Understanding CAMDA '06 Data

Publications  •  Clinical Data   •  Gene Expression  •   Proteomics Data  •   SNP Data

Under Construction

1 Dec 2005

"... this year's dataset provides a level of complexity in the dataset previously unseen within CAMDA."

Understanding the CAMDA '06 data relationships is needed before the real "fun" can begin in analyzing these datasets, and possibly contributing to understanding of the Chronic Fatigue Syndrome being studied.  The purpose of these pages is to

  • shed some light on the diverse datasets
  • describe how the data can be accessed and manipulated
  • reduce the drudgery of everyone discovering and re-discovering the same problems in the data, and perhaps
  • show how datasets can be connected to each other and to other sources of useful information. 

I'm hoping this might be a collaborative effort and others may be willing to share their insights about the CAMDA data.  Please E-mail me any information about this data that you're willing to share, or any corrections that you find in my descriptions here.


6 Dec 2005

To better understand the information on the CAMDA '06 web page, I have included information from E-mails exchanged with Suzanne Vernon, Centers for Disease Control and Prevention.  Such quotations are tagged with her initials, "sdv".

Note on the Publications page the articles described there are background information and do NOT describe any of the Chronic Fatigue Syndrome data on the CAMDA site, except for some of the clinical health assessment questions.  The CAMDA '06 publications provide background information about Chronic Fatigue Syndrome, "but there are none (yet) that have come out with the microarray, genetic, proteomic data" [sdv, 4 Dec 2005]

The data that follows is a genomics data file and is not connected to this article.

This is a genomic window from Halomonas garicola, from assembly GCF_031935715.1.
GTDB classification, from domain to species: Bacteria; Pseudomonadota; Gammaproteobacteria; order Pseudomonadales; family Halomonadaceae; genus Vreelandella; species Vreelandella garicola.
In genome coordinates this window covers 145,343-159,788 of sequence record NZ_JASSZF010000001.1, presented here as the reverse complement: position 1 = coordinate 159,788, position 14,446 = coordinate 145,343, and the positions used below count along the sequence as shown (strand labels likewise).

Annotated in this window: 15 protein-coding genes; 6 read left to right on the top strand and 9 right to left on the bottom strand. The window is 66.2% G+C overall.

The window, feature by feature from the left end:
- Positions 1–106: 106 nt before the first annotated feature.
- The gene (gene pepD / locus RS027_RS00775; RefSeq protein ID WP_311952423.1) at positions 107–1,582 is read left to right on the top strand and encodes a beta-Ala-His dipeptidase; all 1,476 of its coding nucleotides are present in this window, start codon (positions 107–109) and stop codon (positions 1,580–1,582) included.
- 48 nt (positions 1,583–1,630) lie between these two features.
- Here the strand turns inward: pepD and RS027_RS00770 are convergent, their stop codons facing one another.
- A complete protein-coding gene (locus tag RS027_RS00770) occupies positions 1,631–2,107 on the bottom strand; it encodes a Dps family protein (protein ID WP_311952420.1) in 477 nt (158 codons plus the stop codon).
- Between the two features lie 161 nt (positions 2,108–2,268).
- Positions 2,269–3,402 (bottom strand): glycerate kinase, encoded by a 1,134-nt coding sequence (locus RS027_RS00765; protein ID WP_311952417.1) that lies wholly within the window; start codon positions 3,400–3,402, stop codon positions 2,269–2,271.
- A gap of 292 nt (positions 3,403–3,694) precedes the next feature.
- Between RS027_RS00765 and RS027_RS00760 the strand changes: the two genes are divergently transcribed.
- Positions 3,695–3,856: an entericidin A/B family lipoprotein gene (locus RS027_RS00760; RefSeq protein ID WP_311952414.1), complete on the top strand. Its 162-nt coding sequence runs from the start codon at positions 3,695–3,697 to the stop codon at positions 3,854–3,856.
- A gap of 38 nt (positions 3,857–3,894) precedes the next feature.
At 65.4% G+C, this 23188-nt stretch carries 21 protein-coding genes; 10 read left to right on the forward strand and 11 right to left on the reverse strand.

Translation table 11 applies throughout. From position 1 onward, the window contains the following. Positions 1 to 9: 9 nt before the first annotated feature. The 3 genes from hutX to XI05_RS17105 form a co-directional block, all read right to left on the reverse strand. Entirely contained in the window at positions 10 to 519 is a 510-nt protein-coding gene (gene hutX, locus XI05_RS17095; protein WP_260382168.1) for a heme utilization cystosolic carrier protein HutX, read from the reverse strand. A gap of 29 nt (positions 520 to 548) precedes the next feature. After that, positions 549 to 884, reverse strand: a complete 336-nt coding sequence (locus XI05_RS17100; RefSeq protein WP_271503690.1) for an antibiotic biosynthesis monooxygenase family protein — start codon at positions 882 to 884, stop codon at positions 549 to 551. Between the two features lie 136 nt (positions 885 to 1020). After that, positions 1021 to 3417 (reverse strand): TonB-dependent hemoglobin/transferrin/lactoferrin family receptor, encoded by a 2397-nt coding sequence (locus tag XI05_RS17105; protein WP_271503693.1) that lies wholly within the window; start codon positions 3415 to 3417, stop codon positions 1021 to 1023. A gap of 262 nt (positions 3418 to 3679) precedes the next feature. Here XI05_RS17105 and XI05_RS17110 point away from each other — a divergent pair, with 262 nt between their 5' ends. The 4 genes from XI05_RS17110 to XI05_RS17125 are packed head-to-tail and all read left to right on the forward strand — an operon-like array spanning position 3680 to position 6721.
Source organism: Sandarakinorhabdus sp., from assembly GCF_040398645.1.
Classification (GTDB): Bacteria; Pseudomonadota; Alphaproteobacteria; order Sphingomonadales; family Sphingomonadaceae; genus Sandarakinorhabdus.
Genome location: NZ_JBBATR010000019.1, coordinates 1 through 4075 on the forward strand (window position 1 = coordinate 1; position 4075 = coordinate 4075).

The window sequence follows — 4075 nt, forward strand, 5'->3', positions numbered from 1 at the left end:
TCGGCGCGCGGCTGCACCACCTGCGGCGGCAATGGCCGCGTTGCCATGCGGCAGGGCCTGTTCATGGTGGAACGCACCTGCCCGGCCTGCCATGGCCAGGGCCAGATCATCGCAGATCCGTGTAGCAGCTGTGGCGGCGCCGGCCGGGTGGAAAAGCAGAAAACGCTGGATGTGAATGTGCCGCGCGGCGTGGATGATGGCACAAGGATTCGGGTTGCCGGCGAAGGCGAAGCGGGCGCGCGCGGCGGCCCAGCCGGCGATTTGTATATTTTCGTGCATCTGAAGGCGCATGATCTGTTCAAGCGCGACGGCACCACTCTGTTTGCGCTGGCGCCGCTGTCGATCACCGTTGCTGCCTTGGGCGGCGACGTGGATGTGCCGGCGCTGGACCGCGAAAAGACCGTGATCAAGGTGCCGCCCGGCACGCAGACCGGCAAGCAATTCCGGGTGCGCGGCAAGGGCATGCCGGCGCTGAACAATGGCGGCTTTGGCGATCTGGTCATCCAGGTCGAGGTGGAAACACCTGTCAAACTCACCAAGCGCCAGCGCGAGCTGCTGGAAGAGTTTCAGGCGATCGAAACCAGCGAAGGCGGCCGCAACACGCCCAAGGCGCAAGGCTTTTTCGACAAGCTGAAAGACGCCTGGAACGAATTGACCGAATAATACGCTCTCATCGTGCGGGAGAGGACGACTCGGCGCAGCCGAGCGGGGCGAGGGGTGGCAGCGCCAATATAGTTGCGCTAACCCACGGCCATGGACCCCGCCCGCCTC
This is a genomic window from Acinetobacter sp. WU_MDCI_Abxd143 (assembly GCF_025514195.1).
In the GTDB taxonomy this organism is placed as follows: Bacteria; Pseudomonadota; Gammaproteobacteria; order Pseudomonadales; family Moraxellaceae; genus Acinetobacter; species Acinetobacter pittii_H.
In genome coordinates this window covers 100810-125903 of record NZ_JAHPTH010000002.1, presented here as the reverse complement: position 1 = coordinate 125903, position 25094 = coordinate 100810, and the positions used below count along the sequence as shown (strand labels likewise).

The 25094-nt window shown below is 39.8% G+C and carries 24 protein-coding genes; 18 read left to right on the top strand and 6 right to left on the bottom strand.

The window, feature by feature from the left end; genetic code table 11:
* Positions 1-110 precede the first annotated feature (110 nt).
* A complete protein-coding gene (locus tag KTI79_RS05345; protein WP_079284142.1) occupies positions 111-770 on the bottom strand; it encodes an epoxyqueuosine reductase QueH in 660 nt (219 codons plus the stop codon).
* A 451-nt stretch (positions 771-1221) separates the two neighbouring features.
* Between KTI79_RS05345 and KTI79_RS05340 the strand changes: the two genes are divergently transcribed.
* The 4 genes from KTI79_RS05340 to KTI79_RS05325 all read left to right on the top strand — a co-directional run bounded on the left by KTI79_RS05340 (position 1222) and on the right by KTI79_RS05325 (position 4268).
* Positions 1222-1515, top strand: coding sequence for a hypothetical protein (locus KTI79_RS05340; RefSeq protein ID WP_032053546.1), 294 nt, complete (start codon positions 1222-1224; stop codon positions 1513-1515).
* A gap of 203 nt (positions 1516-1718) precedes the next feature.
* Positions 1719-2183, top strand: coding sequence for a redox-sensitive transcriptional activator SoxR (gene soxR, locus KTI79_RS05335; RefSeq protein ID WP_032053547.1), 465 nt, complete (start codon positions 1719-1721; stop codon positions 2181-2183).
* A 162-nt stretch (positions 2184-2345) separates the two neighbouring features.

Each data table has the subjects identified with and ABTID.  There were 227 people/subjects eligible for the study.  Of these 227 people, only 177 samples from these people gave satisfactory microarray results.  For the SNP data, there are several SNP results for 10 genes on 225 people.  Finally, the proteomic data is only a subset of 60 of the 227 people (and again, linked or traced by ABTID).   [sdv, 4 Dec 2005]


11 Jan 2006

See the Publications, Clinical Data and Gene Expression pages for information about a recently published paper that sheds light on patients that were excluded from the study.



Download CAMDA datasets

I downloaded all of the CAMDA06 data to a directory using wget:

wget -t 50 -o wget.log -r ftp://ftp.camda.duke.edu/CAMDA06_DATASETS

This transfer took13 hours, 16 minutes (on 4 Oct 2005).

In our environment these data can be analyzed with Windows tools in a U:\camda\2006 directory, which can also be accessed as /n/projects/camda/2006 for analysis with Linux tools. 

The files in directory U:\camda\2006\ftp.camda.duke.edu were made Read/Only so local changes to these original files should not be possible.  This directory is intended to be an exact mirror of the CAMDA '06 raw data.

ZIP files were uncompressed into directories with the same name as the ZIPs.

Note that a 29-page Word document, wichita_clinical_irb_protocol.doc, is included in this directory.  This was the proposal for "Clinical Assessment of Subjects with Chronic Fatigue Syndrome and Other Fatiguing Illnesses in Wichita" and provides some background information (p. 7), Design and Methods (p.10), and other information about the planned study:

Note the "Self-Administered Questionnaires" consist of two parts:

  • Multidimensional Fatigue Inventory (20-items designed to measure fatigue, ...)
  • Medical Outcomes Study (36-tiem short form health survey)

A description of blood work for neuroendocrine and immune measures in on p. 12-14.

A section called "Gene Expression Studies" is on p. 16, but nowhere are the words "microarray" used.  "Genotyping Studies" are described on p. 16.

Publications  •  Clinical Data   •  Gene Expression  •   Proteomics Data  •   SNP Data

Earl F. Glynn
e f g @ s t o w e r s - i n s t i t u t e . o r g
Scientific Programmer

11 Jan 2006